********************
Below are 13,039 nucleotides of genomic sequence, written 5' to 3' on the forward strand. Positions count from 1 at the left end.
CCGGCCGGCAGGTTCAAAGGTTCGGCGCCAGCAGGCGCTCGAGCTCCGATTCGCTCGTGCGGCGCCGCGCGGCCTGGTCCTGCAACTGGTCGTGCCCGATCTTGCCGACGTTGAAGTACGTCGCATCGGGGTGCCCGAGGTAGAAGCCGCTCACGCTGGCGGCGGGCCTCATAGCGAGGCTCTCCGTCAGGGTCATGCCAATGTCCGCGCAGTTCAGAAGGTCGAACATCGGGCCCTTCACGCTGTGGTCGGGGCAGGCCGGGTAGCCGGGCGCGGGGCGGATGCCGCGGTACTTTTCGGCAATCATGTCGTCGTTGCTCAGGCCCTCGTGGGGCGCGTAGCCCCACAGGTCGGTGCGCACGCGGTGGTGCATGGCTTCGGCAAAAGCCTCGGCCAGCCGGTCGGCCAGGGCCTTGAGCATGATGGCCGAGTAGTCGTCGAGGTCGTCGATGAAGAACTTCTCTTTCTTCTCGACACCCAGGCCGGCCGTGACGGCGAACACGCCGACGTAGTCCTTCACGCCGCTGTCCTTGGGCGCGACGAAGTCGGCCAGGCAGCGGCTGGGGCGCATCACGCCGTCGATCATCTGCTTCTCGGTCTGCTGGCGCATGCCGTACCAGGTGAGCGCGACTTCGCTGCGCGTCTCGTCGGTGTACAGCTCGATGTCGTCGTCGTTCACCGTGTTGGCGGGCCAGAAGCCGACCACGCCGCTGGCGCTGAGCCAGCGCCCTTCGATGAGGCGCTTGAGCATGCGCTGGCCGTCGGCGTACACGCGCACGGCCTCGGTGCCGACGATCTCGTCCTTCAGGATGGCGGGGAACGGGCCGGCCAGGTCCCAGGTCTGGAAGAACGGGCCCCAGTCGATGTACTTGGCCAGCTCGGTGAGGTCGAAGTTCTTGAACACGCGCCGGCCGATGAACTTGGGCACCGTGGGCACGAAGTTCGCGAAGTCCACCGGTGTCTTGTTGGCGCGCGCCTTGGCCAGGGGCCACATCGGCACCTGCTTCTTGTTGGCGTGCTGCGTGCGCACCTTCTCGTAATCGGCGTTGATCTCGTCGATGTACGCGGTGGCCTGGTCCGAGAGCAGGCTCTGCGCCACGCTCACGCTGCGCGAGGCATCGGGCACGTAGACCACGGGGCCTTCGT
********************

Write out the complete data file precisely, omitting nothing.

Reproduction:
Below are 13,039 nucleotides of genomic sequence, written 5' to 3' on the forward strand. Positions count from 1 at the left end.
CCGGCCGGCAGGTTCAAAGGTTCGGCGCCAGCAGGCGCTCGAGCTCCGATTCGCTCGTGCGGCGCCGCGCGGCCTGGTCCTGCAACTGGTCGTGCCCGATCTTGCCGACGTTGAAGTACGTCGCATCGGGGTGCCCGAGGTAGAAGCCGCTCACGCTGGCGGCGGGCCTCATAGCGAGGCTCTCCGTCAGGGTCATGCCAATGTCCGCGCAGTTCAGAAGGTCGAACATCGGGCCCTTCACGCTGTGGTCGGGGCAGGCCGGGTAGCCGGGCGCGGGGCGGATGCCGCGGTACTTTTCGGCAATCATGTCGTCGTTGCTCAGGCCCTCGTGGGGCGCGTAGCCCCACAGGTCGGTGCGCACGCGGTGGTGCATGGCTTCGGCAAAAGCCTCGGCCAGCCGGTCGGCCAGGGCCTTGAGCATGATGGCCGAGTAGTCGTCGAGGTCGTCGATGAAGAACTTCTCTTTCTTCTCGACACCCAGGCCGGCCGTGACGGCGAACACGCCGACGTAGTCCTTCACGCCGCTGTCCTTGGGCGCGACGAAGTCGGCCAGGCAGCGGCTGGGGCGCATCACGCCGTCGATCATCTGCTTCTCGGTCTGCTGGCGCATGCCGTACCAGGTGAGCGCGACTTCGCTGCGCGTCTCGTCGGTGTACAGCTCGATGTCGTCGTCGTTCACCGTGTTGGCGGGCCAGAAGCCGACCACGCCGCTGGCGCTGAGCCAGCGCCCTTCGATGAGGCGCTTGAGCATGCGCTGGCCGTCGGCGTACACGCGCACGGCCTCGGTGCCGACGATCTCGTCCTTCAGGATGGCGGGGAACGGGCCGGCCAGGTCCCAGGTCTGGAAGAACGGGCCCCAGTCGATGTACTTGGCCAGCTCGGTGAGGTCGAAGTTCTTGAACACGCGCCGGCCGATGAACTTGGGCACCGTGGGCACGAAGTTCGCGAAGTCCACCGGTGTCTTGTTGGCGCGCGCCTTGGCCAGGGGCCACATCGGCACCTGCTTCTTGTTGGCGTGCTGCGTGCGCACCTTCTCGTAATCGGCGTTGATCTCGTCGATGTACGCGGTGGCCTGGTCCGAGAGCAGGCTCTGCGCCACGCTCACGCTGCGCGAGGCATCGGGCACGTAGACCACGGGGCCTTCGT